One of the reasons I love the early morning practice so much is the quiet. The still, silent space for reflection. It’s not like my house is situated on I-40, but as the sun climbs ever higher, the volume of life increases in equal measure. More cars on the road and more humans on the sidewalk. Kids playing, sirens, construction– all of the sounds of life. The quiet is sacred, precious, short-lived. Even as I write this, part of me wants to go upstairs and turn off the dryer, because the tumble-tumble-tumble is adding more noise to my already chatty brain. And what I really want to hear is the birds in my backyard. The windchimes on my front porch. The rise and fall of my breath.

In a recent conversation with a student, I could relate so well to the struggle she shared. Like me, she has been on a mission to create a more manageable schedule. She, too, has been looking for a way to do less with more impact rather than do more to the point of depletion. As she spoke, I could hear myself. “I’ve created some space in my schedule, which is great, but almost as soon as it’s made, I fill it up.” Once we put something- even what we most love- into the hole, it’s no longer unscheduled time. Exactly.

One of my favorite sayings from my teacher which I often quote is “there is nothing better than space with nothing in it.” Every time he says this, all of my cells shout “yes!!” and yet whenever the doing part of me sees even a few unscheduled minutes, it immediately jams them up. Ultimately this is just another iteration of my ongoing inner (and outer) dialogue about creating a schedule and a life that is sustainable. Striving for a balanced life: work that is meaningful, of service, fulfilling; with time and energy for play, loved ones, creating, and of course the necessary business of daily life.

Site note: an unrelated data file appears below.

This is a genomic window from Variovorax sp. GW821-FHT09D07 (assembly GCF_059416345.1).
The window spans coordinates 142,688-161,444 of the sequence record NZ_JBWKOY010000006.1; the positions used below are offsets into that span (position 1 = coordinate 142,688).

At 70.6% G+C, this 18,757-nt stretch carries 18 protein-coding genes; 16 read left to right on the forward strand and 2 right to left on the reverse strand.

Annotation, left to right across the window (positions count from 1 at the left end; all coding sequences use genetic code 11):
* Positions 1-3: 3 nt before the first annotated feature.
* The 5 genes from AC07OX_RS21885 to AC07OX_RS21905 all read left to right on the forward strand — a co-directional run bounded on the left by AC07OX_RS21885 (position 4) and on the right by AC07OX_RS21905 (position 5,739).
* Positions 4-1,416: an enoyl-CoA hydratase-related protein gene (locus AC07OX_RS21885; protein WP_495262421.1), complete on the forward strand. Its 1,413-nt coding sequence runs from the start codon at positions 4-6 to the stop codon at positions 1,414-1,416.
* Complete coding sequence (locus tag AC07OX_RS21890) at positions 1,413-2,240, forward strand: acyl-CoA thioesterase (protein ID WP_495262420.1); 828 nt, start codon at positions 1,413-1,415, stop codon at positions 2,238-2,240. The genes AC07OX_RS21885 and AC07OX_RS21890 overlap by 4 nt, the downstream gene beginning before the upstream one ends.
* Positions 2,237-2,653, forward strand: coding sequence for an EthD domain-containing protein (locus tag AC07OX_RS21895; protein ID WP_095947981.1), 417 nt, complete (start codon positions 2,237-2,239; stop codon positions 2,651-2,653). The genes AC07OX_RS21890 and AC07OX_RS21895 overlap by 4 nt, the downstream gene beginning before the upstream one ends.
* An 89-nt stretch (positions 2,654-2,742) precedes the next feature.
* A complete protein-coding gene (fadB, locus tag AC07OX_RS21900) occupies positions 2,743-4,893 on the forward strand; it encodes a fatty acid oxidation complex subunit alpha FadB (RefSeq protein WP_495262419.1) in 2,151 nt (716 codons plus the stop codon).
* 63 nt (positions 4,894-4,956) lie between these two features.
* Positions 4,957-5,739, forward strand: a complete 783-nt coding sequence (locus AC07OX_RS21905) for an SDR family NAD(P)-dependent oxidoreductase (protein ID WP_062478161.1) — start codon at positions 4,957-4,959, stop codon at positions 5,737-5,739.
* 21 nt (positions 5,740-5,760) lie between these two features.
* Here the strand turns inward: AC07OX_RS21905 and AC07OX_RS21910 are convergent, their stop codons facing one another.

But I had a light bulb moment when I recognized that I’ve been missing something big. Balance isn’t found just between those two poles of work and play. It seems to always ends up like a see-saw or ping-pong battle back and forth, ever searching for the near-impossible moment held in the middle. What if that balance continuum needs a third leg (think tripod) to actually work? What if we added the space for reflection? Work. Play. And time for nothing at all.

Maybe that open time becomes an extra practice, or staring out the window, or making a nourishing pot of soup. Perhaps it’s a nidra or writing or lying on the floor with the P dog and scratching her ears. But it’s completely unplanned, intentionally parsed out for the nothing—the space for reflection. It’s not to do the errands or the cooking or the practice. It is an appointment just to be. And if some action arises from the beingness (not the discomfort of stillness) then fine. But this third leg, I think it’s the missing part of the equation. All this time I have been trying to create two balanced sides. I forgot everything I was ever taught about tripod: the third element is what creates a balance that has stability and integrity over time. Revelation. Not exactly earth shattering, but illuminating all the same.

While we are considering time and space, well, this month marks 12 years on N. West Street. And that is certainly something upon which to pause and reflect. I haven’t really done so yet, but I will: what has been created, grown, learned. The lessons, connections, the thousands of classes and tens of thousands of students. The service, sharing, laughter, tears. Happy Birthday, blue. I send that wish to a much a younger version of myself. And to my current day self. To all of our beloved, brilliant, generous and loving teachers and staff. And it is most certainly and most of all to you, as without you there would be no blue at all.

Please join us on 2/12 for a day of classes by donation- and if you can’t, I hope you’ll still drop a check into the jar on the front desk in the week before to support Carroll’s Kitchen. The opportunities for a fresh start that our friends at Carroll’s Kitchen create is worthy of our support.

Thanks, everyone. And lots of love. So much.

Blessings,

Jill